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Any idea how the number of options can affect the choice you make? What if you aren't able to choice? In this article we will dive into The Hobson's Choice and Hobson +1 Choice Effect effect. I will explain what this cognitive bias is and what psychological impact it can have.
Hobson's Choice is an expression that is used when someone is faced with two equally undesirable options and must choose between them. The phrase is often used to describe situations where the person feels they have no choice at all.
The Hobso'n Choice is about take it or leave it. The Hobson's +1 choice effect is about giving people an additional option. Giving them a addionational option will let the brain work hard to choice between the options instead of thinking about leaving. This could for example be a link next to the call to action (CTA). The extra choice could be a link like 'add this product to your favourites'.
The term "Hobson's Choice" comes from Thomas Hobson, a 17th-century English livery stable owner who required customers to take the horse in the stall nearest the door, or none at all. While this may not seem like much of a choice, it was actually more than most people had at the time, as most stables would only allow customers to choose between the best horse or no horse at all.
Despite its origins, the phrase "Hobson's Choice" is now often used to describe any situation where someone is forced to choose between two undesirable options.
The Hobson's 1 Choice effect is a cognitive bias that occurs when people are presented with a choice that is framed as an all-or-nothing offer. For example, someone might be offered a job that pays $50,000 per year or nothing. The person would likely choose the $50,000 per year job, even if another job was available that paid $49,000 per year.
In 2004 Barry Schwartz developed the concept of Paradox of Choice. This concept shows how people become overwhelmed when they have too many options and how this leads to frustration. The important part about the concept of Paradox of Choice is that it only comes into play after 3 or more choices. The fact is that offering people two or more options is exactly better than offering only one or none at all.
Research has shown when somebody is confronted with Hobson's choice they are more likely to go for ''leave it'' than the "take it" option. But, when there is another option added it feels easier to make a decision and opt for one of the choices shown to us.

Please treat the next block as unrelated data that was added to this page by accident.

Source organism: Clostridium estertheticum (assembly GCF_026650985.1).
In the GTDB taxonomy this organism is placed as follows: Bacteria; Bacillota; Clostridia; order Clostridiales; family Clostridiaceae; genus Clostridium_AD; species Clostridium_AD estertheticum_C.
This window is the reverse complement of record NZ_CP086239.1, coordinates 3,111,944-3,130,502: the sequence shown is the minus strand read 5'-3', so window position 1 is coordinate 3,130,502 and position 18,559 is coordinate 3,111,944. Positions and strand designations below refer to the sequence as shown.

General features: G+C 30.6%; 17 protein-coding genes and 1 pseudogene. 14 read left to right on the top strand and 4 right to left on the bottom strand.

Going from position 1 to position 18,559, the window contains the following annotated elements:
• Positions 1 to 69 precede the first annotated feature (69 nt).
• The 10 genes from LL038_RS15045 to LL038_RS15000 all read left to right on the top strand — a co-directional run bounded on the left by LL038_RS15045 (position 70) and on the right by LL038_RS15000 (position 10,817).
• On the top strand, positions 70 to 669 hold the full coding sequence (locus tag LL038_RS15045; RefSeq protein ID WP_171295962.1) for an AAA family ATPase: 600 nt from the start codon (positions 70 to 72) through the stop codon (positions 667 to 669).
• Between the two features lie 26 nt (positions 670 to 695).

When we're facing a ''take it or leave it'' choice, we use all our mental energy from System 2. System 2 is our slower, more deliberative, and more logical mind while System 1 is instinctive and emotional, more about this subject can be found in this article about System 1 and 2 from Daniel Kahneman. Studies have shown that when you get two options instead of one we use the same mental energy but instead of dividing it on "take it" or "leave it" it's now dividing on "take it" or "second option". As you can now understand this makes us more likely to choose one of the two "suggest/active" options instead of leaving it.
A choice is the act of selecting something from a set of options. The set of options may be limited by factors such as cost, time, or availability. The chooser may make their decision based on personal preferences or objectives.
In some cases, the chooser may not be aware of all the possible options, making their choice more difficult. This is known as the "tyranny of choice" and can lead to anxiety and indecision. To avoid this, it is important to have a clear understanding of what you are looking for before making a choice.
Making choices is a fundamental part of life and can be both difficult and rewarding. The process of choosing can help us to learn about ourselves and what we value. It can also lead to new opportunities and experiences.
There are different stages in which your visitors might make choices. Ask yourself this question first, how do visitors enter your website? Use data from Google Analytics (or any other data collection tool you're using) to make sure you're right.